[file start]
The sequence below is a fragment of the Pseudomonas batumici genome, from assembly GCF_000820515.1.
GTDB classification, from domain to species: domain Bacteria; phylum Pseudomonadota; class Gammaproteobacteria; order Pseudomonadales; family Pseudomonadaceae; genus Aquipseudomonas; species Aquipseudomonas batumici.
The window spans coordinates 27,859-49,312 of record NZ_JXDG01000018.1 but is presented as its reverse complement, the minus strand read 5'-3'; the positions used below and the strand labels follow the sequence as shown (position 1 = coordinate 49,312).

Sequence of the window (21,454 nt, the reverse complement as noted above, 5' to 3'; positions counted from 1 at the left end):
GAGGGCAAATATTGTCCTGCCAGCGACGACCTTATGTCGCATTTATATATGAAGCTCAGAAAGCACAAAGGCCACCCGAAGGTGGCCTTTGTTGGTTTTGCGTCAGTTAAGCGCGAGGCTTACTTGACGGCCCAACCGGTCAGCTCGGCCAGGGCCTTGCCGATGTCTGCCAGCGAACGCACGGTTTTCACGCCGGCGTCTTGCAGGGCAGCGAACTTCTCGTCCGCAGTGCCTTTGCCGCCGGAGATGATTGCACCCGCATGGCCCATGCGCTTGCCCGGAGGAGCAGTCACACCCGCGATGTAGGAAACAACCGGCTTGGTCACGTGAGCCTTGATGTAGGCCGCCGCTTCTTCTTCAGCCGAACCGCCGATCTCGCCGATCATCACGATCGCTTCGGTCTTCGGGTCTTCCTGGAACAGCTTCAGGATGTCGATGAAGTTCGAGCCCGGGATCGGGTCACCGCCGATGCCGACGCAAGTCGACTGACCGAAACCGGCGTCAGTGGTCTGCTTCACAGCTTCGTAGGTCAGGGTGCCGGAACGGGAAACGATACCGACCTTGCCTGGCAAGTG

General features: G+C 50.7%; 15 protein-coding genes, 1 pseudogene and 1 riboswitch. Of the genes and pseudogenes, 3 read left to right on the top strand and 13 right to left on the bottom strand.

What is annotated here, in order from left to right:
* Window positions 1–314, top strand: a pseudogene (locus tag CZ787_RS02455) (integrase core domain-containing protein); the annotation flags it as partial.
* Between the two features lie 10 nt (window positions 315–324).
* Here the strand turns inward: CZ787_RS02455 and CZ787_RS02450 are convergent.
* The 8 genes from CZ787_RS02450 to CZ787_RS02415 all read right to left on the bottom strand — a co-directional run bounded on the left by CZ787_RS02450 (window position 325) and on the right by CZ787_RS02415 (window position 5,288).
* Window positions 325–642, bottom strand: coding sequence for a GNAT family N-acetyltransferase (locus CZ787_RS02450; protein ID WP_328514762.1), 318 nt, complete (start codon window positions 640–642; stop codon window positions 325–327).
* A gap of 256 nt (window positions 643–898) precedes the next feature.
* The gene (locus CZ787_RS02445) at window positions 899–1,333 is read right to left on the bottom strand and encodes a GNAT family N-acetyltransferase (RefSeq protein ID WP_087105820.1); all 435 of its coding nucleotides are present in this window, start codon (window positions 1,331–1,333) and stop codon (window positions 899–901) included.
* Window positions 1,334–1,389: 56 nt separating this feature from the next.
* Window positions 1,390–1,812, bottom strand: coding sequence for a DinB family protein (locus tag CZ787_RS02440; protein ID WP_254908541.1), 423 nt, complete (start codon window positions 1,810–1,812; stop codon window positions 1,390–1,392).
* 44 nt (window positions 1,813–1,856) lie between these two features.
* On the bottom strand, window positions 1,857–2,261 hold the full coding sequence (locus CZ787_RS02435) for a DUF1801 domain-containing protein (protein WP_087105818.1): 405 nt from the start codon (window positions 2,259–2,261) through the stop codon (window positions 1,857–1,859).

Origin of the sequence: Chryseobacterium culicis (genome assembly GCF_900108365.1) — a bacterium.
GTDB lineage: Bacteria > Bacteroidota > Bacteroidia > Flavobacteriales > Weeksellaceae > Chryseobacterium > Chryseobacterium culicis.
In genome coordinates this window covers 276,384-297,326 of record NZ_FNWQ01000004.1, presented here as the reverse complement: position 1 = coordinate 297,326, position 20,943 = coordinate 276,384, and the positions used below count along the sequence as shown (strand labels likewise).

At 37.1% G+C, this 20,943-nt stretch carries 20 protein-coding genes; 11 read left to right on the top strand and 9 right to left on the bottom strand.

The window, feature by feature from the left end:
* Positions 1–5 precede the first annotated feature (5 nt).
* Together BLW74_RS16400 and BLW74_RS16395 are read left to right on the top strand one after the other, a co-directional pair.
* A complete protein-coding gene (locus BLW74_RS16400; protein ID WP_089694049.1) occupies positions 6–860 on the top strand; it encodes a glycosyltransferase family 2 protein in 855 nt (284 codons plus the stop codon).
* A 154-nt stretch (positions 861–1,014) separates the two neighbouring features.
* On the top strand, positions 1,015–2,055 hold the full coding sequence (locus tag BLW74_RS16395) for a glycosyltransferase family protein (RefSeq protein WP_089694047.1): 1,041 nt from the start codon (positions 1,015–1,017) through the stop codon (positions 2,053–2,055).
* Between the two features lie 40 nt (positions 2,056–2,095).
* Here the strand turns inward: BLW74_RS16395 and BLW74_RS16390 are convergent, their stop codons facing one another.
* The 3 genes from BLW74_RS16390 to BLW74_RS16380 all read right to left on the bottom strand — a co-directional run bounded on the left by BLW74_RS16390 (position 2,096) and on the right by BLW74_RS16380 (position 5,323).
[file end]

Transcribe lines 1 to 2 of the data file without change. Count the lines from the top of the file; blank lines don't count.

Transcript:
The sequence below is a fragment of the Pseudomonas batumici genome, from assembly GCF_000820515.1.
GTDB classification, from domain to species: domain Bacteria; phylum Pseudomonadota; class Gammaproteobacteria; order Pseudomonadales; family Pseudomonadaceae; genus Aquipseudomonas; species Aquipseudomonas batumici.